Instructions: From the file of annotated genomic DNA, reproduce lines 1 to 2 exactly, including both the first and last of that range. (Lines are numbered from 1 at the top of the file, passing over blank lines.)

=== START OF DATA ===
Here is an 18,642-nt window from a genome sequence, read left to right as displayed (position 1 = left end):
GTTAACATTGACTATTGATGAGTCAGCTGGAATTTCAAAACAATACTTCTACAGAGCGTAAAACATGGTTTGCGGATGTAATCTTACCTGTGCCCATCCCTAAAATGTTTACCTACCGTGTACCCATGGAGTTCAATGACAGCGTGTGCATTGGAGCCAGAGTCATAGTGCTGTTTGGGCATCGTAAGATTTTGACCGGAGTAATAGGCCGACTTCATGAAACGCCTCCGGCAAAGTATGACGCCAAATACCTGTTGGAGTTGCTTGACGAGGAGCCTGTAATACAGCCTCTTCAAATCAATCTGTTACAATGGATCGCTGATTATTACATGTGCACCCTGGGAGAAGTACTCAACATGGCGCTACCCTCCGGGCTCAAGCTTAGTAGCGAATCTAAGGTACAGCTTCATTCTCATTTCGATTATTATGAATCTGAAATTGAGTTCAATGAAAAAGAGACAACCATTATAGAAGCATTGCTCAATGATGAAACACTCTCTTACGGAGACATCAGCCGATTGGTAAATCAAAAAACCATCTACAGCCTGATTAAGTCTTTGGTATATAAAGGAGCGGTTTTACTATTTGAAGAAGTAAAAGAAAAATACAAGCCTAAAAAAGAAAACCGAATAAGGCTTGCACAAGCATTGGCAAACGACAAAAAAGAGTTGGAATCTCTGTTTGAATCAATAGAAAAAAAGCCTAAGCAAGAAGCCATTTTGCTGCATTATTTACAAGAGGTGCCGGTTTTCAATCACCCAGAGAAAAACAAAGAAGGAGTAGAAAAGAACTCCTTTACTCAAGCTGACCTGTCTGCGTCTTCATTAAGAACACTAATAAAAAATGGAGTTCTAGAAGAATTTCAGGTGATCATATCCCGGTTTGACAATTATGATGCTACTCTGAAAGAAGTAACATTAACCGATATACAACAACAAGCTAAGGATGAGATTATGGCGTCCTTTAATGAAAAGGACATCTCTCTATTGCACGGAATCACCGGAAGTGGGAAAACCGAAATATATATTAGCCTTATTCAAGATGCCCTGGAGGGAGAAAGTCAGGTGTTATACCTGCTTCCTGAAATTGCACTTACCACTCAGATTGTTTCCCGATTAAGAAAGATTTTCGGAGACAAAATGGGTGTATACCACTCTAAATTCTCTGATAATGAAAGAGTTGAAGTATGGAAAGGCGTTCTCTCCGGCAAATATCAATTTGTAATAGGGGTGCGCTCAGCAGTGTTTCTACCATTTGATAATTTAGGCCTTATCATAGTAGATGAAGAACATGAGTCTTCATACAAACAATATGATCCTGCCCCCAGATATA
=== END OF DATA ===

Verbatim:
Here is an 18,642-nt window from a genome sequence, read left to right as displayed (position 1 = left end):
GTTAACATTGACTATTGATGAGTCAGCTGGAATTTCAAAACAATACTTCTACAGAGCGTAAAACATGGTTTGCGGATGTAATCTTACCTGTGCCCATCCCTAAAATGTTTACCTACCGTGTACCCATGGAGTTCAATGACAGCGTGTGCATTGGAGCCAGAGTCATAGTGCTGTTTGGGCATCGTAAGATTTTGACCGGAGTAATAGGCCGACTTCATGAAACGCCTCCGGCAAAGTATGACGCCAAATACCTGTTGGAGTTGCTTGACGAGGAGCCTGTAATACAGCCTCTTCAAATCAATCTGTTACAATGGATCGCTGATTATTACATGTGCACCCTGGGAGAAGTACTCAACATGGCGCTACCCTCCGGGCTCAAGCTTAGTAGCGAATCTAAGGTACAGCTTCATTCTCATTTCGATTATTATGAATCTGAAATTGAGTTCAATGAAAAAGAGACAACCATTATAGAAGCATTGCTCAATGATGAAACACTCTCTTACGGAGACATCAGCCGATTGGTAAATCAAAAAACCATCTACAGCCTGATTAAGTCTTTGGTATATAAAGGAGCGGTTTTACTATTTGAAGAAGTAAAAGAAAAATACAAGCCTAAAAAAGAAAACCGAATAAGGCTTGCACAAGCATTGGCAAACGACAAAAAAGAGTTGGAATCTCTGTTTGAATCAATAGAAAAAAAGCCTAAGCAAGAAGCCATTTTGCTGCATTATTTACAAGAGGTGCCGGTTTTCAATCACCCAGAGAAAAACAAAGAAGGAGTAGAAAAGAACTCCTTTACTCAAGCTGACCTGTCTGCGTCTTCATTAAGAACACTAATAAAAAATGGAGTTCTAGAAGAATTTCAGGTGATCATATCCCGGTTTGACAATTATGATGCTACTCTGAAAGAAGTAACATTAACCGATATACAACAACAAGCTAAGGATGAGATTATGGCGTCCTTTAATGAAAAGGACATCTCTCTATTGCACGGAATCACCGGAAGTGGGAAAACCGAAATATATATTAGCCTTATTCAAGATGCCCTGGAGGGAGAAAGTCAGGTGTTATACCTGCTTCCTGAAATTGCACTTACCACTCAGATTGTTTCCCGATTAAGAAAGATTTTCGGAGACAAAATGGGTGTATACCACTCTAAATTCTCTGATAATGAAAGAGTTGAAGTATGGAAAGGCGTTCTCTCCGGCAAATATCAATTTGTAATAGGGGTGCGCTCAGCAGTGTTTCTACCATTTGATAATTTAGGCCTTATCATAGTAGATGAAGAACATGAGTCTTCATACAAACAATATGATCCTGCCCCCAGATATA